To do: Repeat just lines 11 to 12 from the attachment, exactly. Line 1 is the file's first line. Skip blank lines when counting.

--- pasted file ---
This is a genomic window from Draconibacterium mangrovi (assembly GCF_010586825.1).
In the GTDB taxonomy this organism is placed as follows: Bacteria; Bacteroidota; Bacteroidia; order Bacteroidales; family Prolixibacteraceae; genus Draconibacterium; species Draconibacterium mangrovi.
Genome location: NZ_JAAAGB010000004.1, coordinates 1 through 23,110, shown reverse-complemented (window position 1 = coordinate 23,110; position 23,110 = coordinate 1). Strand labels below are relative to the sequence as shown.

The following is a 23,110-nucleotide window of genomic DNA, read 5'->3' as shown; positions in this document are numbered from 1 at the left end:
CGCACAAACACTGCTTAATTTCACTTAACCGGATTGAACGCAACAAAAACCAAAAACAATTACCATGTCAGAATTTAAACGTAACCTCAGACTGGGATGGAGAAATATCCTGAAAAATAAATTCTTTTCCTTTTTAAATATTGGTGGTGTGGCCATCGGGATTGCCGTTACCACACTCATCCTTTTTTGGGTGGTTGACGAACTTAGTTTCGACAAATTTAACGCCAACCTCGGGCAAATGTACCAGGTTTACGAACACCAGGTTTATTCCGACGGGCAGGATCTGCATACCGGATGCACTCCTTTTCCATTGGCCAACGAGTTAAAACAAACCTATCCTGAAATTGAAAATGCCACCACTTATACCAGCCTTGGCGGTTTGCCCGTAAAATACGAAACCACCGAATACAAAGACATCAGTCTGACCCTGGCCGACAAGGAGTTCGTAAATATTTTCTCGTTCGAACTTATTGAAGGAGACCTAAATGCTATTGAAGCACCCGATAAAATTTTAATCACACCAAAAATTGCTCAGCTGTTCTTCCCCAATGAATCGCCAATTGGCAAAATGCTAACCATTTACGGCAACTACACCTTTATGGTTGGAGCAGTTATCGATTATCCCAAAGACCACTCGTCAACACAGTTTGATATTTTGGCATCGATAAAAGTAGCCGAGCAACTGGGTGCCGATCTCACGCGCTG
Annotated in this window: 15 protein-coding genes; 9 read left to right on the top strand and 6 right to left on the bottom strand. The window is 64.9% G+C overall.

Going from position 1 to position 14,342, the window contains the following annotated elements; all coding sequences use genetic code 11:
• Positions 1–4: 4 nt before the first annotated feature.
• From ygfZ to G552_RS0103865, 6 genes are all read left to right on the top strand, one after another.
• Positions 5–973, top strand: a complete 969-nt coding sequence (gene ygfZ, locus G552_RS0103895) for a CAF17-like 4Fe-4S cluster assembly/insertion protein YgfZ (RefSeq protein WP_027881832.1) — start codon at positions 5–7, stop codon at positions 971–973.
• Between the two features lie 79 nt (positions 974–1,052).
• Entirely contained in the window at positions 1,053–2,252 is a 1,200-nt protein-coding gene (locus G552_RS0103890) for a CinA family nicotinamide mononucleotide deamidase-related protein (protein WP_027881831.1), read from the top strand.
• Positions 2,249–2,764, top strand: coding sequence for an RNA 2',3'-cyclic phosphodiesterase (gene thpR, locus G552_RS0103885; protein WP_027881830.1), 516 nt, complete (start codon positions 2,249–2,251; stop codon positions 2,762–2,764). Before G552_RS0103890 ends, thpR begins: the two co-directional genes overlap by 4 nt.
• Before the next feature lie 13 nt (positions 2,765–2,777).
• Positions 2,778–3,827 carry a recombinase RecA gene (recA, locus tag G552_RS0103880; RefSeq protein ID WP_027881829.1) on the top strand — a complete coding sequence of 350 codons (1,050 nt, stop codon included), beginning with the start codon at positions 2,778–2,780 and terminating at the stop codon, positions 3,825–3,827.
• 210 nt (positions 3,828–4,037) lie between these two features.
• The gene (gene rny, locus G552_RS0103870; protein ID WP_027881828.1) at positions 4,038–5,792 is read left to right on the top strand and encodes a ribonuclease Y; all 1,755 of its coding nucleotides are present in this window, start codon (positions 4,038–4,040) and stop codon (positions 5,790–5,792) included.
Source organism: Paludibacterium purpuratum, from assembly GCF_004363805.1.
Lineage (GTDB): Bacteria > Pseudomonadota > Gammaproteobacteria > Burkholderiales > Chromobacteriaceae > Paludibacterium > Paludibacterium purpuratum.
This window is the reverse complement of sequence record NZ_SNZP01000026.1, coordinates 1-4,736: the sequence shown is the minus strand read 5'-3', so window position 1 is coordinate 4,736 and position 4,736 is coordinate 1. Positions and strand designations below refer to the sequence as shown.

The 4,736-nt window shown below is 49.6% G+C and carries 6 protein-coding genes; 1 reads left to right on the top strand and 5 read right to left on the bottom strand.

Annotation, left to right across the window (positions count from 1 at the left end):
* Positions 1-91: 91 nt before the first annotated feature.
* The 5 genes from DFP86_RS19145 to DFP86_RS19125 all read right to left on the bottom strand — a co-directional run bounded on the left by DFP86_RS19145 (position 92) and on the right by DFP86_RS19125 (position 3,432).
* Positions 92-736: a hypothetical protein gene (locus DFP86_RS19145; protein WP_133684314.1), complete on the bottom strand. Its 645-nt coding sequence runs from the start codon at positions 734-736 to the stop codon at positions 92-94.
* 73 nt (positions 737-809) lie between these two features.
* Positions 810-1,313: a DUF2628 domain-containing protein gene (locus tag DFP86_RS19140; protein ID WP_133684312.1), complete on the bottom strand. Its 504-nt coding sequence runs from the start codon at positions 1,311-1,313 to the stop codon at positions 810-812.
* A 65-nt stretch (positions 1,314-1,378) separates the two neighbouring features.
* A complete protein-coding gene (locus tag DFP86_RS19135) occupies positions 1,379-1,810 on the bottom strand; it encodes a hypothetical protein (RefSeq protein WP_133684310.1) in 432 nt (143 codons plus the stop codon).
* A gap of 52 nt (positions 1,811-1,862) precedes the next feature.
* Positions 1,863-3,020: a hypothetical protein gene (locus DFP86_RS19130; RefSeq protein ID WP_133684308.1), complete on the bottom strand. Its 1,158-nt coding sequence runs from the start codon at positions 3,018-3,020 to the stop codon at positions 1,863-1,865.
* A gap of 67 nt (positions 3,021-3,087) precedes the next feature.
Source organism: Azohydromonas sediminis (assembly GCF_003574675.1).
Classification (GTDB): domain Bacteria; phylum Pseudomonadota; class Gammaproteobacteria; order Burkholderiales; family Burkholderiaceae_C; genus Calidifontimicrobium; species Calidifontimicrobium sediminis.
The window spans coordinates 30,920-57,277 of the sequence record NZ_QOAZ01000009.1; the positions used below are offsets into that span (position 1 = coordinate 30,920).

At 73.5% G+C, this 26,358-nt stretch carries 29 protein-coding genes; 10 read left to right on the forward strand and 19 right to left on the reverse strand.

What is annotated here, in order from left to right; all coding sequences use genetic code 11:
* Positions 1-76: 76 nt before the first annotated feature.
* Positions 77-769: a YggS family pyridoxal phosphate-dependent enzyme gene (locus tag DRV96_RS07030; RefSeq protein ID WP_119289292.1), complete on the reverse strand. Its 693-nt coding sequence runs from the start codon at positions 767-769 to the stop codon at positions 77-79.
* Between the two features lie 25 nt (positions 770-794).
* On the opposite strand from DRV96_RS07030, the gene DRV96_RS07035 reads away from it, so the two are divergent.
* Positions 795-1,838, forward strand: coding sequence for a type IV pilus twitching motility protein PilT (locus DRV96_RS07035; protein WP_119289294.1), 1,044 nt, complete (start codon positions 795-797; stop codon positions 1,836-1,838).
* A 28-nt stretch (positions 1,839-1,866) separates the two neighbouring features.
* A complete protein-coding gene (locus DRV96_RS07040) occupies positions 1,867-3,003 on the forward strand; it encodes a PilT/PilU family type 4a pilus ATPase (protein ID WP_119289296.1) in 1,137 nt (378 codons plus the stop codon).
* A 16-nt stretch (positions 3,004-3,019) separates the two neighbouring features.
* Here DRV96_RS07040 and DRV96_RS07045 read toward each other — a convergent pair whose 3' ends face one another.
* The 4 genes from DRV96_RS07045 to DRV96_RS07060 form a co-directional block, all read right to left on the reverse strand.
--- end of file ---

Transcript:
• Between the two features lie 79 nt (positions 974–1,052).
• Entirely contained in the window at positions 1,053–2,252 is a 1,200-nt protein-coding gene (locus G552_RS0103890) for a CinA family nicotinamide mononucleotide deamidase-related protein (protein WP_027881831.1), read from the top strand.